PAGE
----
All rights reserved. Copyright remains with the owner. Reproduced by permission.
Taking us home to Bourne End, we have left Wooburn Green behind and continue onwards.
Above we can see the home signal for Wooburn Green at the occupation crossing. The railway travels across the field and continues along
the back of the old mill.
This shows the railway about 200 yards down from the occupation crossing and passing the back of Soho Mill. Notice the railway spur
running into the mill.
This 1925 ordnance survey map shows the extent of the railway within the mill. You can see three turntables and many spurs to
different parts of the mill. These would have been private and not really to do with the branch line.
Another view of the mill from the other side, again showing the railway spur. The railway at this point is about 800 yards from Cores
End level crossing. In the pic to the right, the railway runs on a slight diagonal across the upper half, running behind the
chimney of Gunpowder Mill and eventually reaches Cores End on the very edge of the map.
2 pics of Cores End level crossing here. In the above left pic, we have a mighty 9F 2-10-0, no. 92220, heading towards Wooburn
Green. Note the sidings on the left in the background. The above right pic is further back in time, judging by the cars, some
time in the 30's. The old railway house is still there and the level crossing gate posts can be seen in the relics section.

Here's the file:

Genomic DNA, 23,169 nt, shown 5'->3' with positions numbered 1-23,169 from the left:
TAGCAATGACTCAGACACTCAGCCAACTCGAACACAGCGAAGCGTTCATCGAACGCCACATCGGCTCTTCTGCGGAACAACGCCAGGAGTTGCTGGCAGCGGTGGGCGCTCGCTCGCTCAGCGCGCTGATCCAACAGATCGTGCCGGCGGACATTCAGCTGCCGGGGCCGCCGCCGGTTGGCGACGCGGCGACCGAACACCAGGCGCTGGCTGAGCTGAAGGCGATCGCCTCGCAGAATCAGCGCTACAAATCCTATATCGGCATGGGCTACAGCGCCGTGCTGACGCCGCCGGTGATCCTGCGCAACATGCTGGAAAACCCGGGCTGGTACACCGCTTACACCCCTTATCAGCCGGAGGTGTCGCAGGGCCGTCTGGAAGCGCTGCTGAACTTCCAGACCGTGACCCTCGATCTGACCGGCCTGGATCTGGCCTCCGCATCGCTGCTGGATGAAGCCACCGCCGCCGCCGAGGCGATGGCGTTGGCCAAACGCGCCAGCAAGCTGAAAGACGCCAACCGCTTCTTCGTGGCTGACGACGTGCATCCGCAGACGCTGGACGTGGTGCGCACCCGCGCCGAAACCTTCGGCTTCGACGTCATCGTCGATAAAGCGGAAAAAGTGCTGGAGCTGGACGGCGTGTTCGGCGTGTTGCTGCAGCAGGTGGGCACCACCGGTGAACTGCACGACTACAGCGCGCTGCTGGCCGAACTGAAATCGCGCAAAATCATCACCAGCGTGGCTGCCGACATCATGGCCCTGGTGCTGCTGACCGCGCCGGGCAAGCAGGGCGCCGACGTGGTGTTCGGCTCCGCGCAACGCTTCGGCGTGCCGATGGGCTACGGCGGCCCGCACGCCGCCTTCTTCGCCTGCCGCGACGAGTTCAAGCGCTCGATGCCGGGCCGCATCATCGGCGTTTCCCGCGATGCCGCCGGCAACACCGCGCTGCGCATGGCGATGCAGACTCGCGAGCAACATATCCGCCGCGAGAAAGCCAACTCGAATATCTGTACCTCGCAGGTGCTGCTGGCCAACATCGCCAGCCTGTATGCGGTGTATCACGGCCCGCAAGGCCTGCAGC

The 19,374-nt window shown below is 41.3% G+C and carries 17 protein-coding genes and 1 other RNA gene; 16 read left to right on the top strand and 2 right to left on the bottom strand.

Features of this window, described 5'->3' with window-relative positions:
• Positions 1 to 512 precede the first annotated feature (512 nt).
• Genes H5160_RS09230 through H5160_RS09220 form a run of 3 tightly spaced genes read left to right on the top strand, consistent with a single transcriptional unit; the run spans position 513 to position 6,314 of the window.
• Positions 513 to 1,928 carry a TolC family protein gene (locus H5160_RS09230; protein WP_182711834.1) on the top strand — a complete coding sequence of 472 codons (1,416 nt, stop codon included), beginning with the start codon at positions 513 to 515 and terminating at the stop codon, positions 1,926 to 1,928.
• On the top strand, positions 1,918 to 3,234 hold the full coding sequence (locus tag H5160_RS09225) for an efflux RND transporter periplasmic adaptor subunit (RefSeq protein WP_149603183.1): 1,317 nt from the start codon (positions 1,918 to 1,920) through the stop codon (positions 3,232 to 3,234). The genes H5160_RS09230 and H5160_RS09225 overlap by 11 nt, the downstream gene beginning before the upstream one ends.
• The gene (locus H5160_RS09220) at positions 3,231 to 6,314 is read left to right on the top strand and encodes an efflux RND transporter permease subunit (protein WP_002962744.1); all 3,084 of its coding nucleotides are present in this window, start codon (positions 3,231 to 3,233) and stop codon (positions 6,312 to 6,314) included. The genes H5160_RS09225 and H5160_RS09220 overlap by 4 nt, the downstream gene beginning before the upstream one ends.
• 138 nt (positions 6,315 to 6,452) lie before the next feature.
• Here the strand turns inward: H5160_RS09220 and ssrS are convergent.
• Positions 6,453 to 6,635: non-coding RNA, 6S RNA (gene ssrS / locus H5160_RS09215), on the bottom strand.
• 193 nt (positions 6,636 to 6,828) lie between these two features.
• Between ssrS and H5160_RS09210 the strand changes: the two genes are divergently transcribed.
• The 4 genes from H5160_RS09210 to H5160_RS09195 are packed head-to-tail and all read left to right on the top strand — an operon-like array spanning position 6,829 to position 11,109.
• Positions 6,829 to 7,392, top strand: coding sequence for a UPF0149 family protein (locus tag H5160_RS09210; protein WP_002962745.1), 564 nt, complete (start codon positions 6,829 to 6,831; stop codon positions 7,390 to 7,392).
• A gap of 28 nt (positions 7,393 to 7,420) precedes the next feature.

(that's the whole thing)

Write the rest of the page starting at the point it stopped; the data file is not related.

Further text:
Here is Bourne End station in it's heyday. With two signal boxes and north and south sidings, it would have been a busy station.
In this 1925 ordnance survey map, you can see the layout of the sidings. In later years, north and south sidings were added with a
north and south signal box at the station, and one at Cores End.
The above diagram is an extract from a British Railways signal engineering book. You can see the automatic barriers at Station Road
and Cores End level crossings. The angle of the track to the road at Cores End makes for a big level crossing area. In the relics
section there is a pic of one of the barrier gate posts. You can also see the north and south sidings which were here at this time, 1967,
but were lifted the following year.
I've put these 3 pictures here to compare the architecture. They are very similar but not exactly the same, I assume they were
built by different contractors. From left to right, they are Loudwater, Wooburn Green and Cookham. Cookham being the only surviving
This picture shows the 2 tracks leaving the station, heading north towards Cores End crossing. Pic courtesy of Chris Bellett.